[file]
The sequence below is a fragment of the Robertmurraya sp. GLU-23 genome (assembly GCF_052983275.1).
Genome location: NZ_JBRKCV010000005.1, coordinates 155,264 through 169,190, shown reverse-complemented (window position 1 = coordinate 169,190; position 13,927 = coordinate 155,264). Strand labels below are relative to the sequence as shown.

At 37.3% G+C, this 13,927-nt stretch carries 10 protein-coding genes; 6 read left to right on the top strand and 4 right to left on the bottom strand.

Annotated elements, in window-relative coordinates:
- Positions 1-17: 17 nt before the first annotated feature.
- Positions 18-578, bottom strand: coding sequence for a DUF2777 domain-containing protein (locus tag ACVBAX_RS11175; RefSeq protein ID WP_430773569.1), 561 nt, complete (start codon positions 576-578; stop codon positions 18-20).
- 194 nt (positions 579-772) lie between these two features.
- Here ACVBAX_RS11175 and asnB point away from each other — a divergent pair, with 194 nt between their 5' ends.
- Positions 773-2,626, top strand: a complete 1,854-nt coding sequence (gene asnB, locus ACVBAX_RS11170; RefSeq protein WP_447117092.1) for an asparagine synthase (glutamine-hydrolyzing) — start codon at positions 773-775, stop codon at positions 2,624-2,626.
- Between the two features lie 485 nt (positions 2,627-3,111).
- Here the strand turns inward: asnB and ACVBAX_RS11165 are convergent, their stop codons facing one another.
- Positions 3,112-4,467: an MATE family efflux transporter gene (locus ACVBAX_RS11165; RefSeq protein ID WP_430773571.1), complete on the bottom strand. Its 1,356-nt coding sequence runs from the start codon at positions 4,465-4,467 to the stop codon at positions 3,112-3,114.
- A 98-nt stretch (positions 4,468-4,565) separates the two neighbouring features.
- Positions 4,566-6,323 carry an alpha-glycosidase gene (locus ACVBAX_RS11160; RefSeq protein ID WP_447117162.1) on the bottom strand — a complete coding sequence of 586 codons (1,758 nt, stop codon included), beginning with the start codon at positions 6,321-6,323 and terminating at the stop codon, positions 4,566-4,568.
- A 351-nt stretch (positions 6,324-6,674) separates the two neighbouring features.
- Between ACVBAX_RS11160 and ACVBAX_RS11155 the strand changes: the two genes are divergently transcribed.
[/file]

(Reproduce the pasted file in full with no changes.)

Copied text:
The sequence below is a fragment of the Robertmurraya sp. GLU-23 genome (assembly GCF_052983275.1).
Genome location: NZ_JBRKCV010000005.1, coordinates 155,264 through 169,190, shown reverse-complemented (window position 1 = coordinate 169,190; position 13,927 = coordinate 155,264). Strand labels below are relative to the sequence as shown.

At 37.3% G+C, this 13,927-nt stretch carries 10 protein-coding genes; 6 read left to right on the top strand and 4 right to left on the bottom strand.

Annotated elements, in window-relative coordinates:
- Positions 1-17: 17 nt before the first annotated feature.
- Positions 18-578, bottom strand: coding sequence for a DUF2777 domain-containing protein (locus tag ACVBAX_RS11175; RefSeq protein ID WP_430773569.1), 561 nt, complete (start codon positions 576-578; stop codon positions 18-20).
- 194 nt (positions 579-772) lie between these two features.
- Here ACVBAX_RS11175 and asnB point away from each other — a divergent pair, with 194 nt between their 5' ends.
- Positions 773-2,626, top strand: a complete 1,854-nt coding sequence (gene asnB, locus ACVBAX_RS11170; RefSeq protein WP_447117092.1) for an asparagine synthase (glutamine-hydrolyzing) — start codon at positions 773-775, stop codon at positions 2,624-2,626.
- Between the two features lie 485 nt (positions 2,627-3,111).
- Here the strand turns inward: asnB and ACVBAX_RS11165 are convergent, their stop codons facing one another.
- Positions 3,112-4,467: an MATE family efflux transporter gene (locus ACVBAX_RS11165; RefSeq protein ID WP_430773571.1), complete on the bottom strand. Its 1,356-nt coding sequence runs from the start codon at positions 4,465-4,467 to the stop codon at positions 3,112-3,114.
- A 98-nt stretch (positions 4,468-4,565) separates the two neighbouring features.
- Positions 4,566-6,323 carry an alpha-glycosidase gene (locus ACVBAX_RS11160; RefSeq protein ID WP_447117162.1) on the bottom strand — a complete coding sequence of 586 codons (1,758 nt, stop codon included), beginning with the start codon at positions 6,321-6,323 and terminating at the stop codon, positions 4,566-4,568.
- A 351-nt stretch (positions 6,324-6,674) separates the two neighbouring features.
- Between ACVBAX_RS11160 and ACVBAX_RS11155 the strand changes: the two genes are divergently transcribed.